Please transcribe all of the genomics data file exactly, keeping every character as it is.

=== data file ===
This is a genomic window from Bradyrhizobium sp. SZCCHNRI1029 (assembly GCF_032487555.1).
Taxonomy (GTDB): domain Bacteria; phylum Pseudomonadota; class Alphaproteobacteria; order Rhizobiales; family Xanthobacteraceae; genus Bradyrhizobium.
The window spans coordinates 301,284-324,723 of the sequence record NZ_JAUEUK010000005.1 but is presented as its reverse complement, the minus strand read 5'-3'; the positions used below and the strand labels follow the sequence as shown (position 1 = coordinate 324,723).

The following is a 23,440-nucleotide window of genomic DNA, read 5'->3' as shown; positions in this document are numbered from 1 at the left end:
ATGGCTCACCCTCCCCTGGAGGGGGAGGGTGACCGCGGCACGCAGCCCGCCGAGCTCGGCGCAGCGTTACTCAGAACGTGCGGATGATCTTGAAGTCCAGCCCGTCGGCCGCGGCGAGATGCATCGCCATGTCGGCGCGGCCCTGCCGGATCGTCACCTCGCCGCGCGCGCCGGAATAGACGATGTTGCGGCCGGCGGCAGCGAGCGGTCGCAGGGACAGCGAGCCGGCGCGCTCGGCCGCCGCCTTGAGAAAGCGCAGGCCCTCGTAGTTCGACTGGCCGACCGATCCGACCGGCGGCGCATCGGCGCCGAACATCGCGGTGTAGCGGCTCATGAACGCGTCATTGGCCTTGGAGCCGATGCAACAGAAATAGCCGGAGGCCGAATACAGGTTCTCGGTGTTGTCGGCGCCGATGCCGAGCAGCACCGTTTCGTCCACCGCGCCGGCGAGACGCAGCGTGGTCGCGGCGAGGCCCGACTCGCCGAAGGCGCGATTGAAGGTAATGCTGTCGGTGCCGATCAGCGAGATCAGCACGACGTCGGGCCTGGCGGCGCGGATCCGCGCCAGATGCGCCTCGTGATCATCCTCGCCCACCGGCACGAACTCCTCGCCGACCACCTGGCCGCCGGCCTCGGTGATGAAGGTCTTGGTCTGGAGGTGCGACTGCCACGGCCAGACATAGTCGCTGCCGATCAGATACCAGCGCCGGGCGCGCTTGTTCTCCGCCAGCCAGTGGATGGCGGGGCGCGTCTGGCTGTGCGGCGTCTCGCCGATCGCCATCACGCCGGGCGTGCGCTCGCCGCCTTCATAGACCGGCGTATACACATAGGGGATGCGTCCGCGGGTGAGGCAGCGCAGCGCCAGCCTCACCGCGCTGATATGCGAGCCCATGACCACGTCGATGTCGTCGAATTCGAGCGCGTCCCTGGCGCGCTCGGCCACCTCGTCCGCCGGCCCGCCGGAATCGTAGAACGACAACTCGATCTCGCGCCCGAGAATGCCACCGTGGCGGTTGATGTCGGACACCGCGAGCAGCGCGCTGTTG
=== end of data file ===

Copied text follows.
This is a genomic window from Bradyrhizobium sp. SZCCHNRI1029 (assembly GCF_032487555.1).
Taxonomy (GTDB): domain Bacteria; phylum Pseudomonadota; class Alphaproteobacteria; order Rhizobiales; family Xanthobacteraceae; genus Bradyrhizobium.
The window spans coordinates 301,284-324,723 of the sequence record NZ_JAUEUK010000005.1 but is presented as its reverse complement, the minus strand read 5'-3'; the positions used below and the strand labels follow the sequence as shown (position 1 = coordinate 324,723).

The following is a 23,440-nucleotide window of genomic DNA, read 5'->3' as shown; positions in this document are numbered from 1 at the left end:
ATGGCTCACCCTCCCCTGGAGGGGGAGGGTGACCGCGGCACGCAGCCCGCCGAGCTCGGCGCAGCGTTACTCAGAACGTGCGGATGATCTTGAAGTCCAGCCCGTCGGCCGCGGCGAGATGCATCGCCATGTCGGCGCGGCCCTGCCGGATCGTCACCTCGCCGCGCGCGCCGGAATAGACGATGTTGCGGCCGGCGGCAGCGAGCGGTCGCAGGGACAGCGAGCCGGCGCGCTCGGCCGCCGCCTTGAGAAAGCGCAGGCCCTCGTAGTTCGACTGGCCGACCGATCCGACCGGCGGCGCATCGGCGCCGAACATCGCGGTGTAGCGGCTCATGAACGCGTCATTGGCCTTGGAGCCGATGCAACAGAAATAGCCGGAGGCCGAATACAGGTTCTCGGTGTTGTCGGCGCCGATGCCGAGCAGCACCGTTTCGTCCACCGCGCCGGCGAGACGCAGCGTGGTCGCGGCGAGGCCCGACTCGCCGAAGGCGCGATTGAAGGTAATGCTGTCGGTGCCGATCAGCGAGATCAGCACGACGTCGGGCCTGGCGGCGCGGATCCGCGCCAGATGCGCCTCGTGATCATCCTCGCCCACCGGCACGAACTCCTCGCCGACCACCTGGCCGCCGGCCTCGGTGATGAAGGTCTTGGTCTGGAGGTGCGACTGCCACGGCCAGACATAGTCGCTGCCGATCAGATACCAGCGCCGGGCGCGCTTGTTCTCCGCCAGCCAGTGGATGGCGGGGCGCGTCTGGCTGTGCGGCGTCTCGCCGATCGCCATCACGCCGGGCGTGCGCTCGCCGCCTTCATAGACCGGCGTATACACATAGGGGATGCGTCCGCGGGTGAGGCAGCGCAGCGCCAGCCTCACCGCGCTGATATGCGAGCCCATGACCACGTCGATGTCGTCGAATTCGAGCGCGTCCCTGGCGCGCTCGGCCACCTCGTCCGCCGGCCCGCCGGAATCGTAGAACGACAACTCGATCTCGCGCCCGAGAATGCCACCGTGGCGGTTGATGTCGGACACCGCGAGCAGCGCGCTGTTG